Step 5

Now slide the right know all the way to the left, or to zero. Now every polygon will have its own normals perpendicular to it, leaving hard edges everywhere.

 

 

 

 

 

 

 

Topics in AX: Creating the Sublime Experience of Order-to-Chaos

Architectural experience (AX) is a subset of user experience (UX), particularly in 3D game environments. AX is generated by a number of elements that are found in real-world architecture, such as surface, enclosure, circulation, materials, light, details, etc. along organizational principles such as axial symmetry, repetition through a rule set, radial and linear arrangements, etc.

When designing game environments, level designers often begin with circulation and zones. The walls, doors and ramps are added to carry players through or hold them back in zones that spawn resources or enemies, signal the location of an exit, provide cover from enemy attackers, etc. While this design process is very important for having the game environment jibe with the central mechanic of the game, it risks missing an opportunity to focus on AX, where the player experiences a joy in the architecture itself. More often than not, the gray box becomes a bit more detailed and textured, with the result  that the architecture becomes minimal back-drop for the action.

Many games have become notable for providing AX above and beyond the basic facilitation of game mechanic. The Assasin’s Creed franchise is a good example, where the game environments are a fantastic blend of historic urban fabric modified to stage the player’s specific questing objectives.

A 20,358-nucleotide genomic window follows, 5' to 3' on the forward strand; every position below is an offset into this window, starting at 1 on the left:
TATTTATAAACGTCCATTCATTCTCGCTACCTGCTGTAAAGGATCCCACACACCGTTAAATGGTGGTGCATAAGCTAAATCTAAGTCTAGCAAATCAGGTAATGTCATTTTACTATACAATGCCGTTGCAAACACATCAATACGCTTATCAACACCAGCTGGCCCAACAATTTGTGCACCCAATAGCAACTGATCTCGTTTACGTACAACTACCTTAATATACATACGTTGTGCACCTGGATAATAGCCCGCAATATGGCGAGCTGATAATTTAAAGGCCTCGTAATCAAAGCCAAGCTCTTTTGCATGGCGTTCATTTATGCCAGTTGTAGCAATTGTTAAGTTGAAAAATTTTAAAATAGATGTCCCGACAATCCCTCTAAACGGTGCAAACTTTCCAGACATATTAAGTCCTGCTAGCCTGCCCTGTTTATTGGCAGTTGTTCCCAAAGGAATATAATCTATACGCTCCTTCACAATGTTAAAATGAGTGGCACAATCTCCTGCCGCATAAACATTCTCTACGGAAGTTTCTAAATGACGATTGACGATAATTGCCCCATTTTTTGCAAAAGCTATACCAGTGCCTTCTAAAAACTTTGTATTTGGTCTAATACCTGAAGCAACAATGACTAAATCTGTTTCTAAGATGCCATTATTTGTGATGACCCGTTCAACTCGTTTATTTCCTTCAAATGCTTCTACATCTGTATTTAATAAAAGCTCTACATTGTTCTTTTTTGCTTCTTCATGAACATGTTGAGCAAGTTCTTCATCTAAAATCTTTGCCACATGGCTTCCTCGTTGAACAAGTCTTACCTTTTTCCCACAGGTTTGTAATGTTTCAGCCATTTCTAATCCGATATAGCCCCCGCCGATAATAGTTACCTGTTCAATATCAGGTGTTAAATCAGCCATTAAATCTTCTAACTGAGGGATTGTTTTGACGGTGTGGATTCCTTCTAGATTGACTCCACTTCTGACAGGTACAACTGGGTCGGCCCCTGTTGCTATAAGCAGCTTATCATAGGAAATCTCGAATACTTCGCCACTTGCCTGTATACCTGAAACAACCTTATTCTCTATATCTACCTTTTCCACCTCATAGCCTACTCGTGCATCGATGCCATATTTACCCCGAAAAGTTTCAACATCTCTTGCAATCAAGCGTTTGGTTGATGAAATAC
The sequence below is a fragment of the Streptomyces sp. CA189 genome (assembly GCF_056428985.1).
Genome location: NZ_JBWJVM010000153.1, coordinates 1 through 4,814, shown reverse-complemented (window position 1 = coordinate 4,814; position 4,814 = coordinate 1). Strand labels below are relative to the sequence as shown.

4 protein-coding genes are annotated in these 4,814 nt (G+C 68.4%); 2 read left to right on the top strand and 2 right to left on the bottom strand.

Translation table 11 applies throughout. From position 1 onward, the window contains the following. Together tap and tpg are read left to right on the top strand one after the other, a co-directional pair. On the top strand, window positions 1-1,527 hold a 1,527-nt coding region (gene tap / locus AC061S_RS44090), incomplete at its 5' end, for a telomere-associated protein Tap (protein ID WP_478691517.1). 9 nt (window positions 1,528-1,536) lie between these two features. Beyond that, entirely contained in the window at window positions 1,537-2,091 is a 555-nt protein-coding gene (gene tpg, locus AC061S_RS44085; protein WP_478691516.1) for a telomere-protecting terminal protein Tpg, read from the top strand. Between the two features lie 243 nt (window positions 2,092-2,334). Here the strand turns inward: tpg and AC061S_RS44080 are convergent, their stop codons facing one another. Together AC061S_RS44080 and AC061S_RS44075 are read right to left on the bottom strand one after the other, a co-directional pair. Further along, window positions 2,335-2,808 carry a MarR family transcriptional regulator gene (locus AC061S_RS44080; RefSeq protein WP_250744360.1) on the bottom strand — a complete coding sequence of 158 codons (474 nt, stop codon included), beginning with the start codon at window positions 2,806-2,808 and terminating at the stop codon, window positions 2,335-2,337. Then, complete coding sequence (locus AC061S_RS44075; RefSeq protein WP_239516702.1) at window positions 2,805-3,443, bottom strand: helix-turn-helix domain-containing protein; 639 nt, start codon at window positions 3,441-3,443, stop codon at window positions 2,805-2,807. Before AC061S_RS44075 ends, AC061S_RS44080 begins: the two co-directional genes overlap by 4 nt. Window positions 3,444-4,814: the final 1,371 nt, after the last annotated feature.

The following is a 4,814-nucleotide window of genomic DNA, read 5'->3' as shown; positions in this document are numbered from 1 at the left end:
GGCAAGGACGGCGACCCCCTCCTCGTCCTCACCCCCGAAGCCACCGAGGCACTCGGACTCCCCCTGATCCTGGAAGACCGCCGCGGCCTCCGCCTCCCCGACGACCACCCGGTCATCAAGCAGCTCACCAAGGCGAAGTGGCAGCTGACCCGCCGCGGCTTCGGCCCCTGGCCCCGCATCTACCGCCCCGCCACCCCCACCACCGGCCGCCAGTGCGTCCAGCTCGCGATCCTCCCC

Symmetry and repetition may be bad in many cases for player orientation and rich gameplay, but this does not mean the game AX can’t deliver the  beauty of axial organization, repetition, proportion, etc., since these qualities may always be eroded with further environment editing: deterioration of wall planes, toppled towers, carts that block one getaway, but not another, a blood stain on this column, but not the others, etc. In fact, according to mnemonic practices of the ancient orators, repetition + differentiation are the keys to spatial memory.

Modeling grand architecture can be challenging using polygonal modelers. There is a logic of architecture that one can execute by hand, but for complex systems, such as an ancient basilica with many columns and arches, this can be cumbersome.

One strategy is to use a parametric modeler to build up the complexity of the world procedurally, with certain noise factors in the mix, but then freeze the model and further edit it in a polygonal modeling system to break the logic with autographical gestures, adding uniqueness to the environment that enriches the logically generated forms.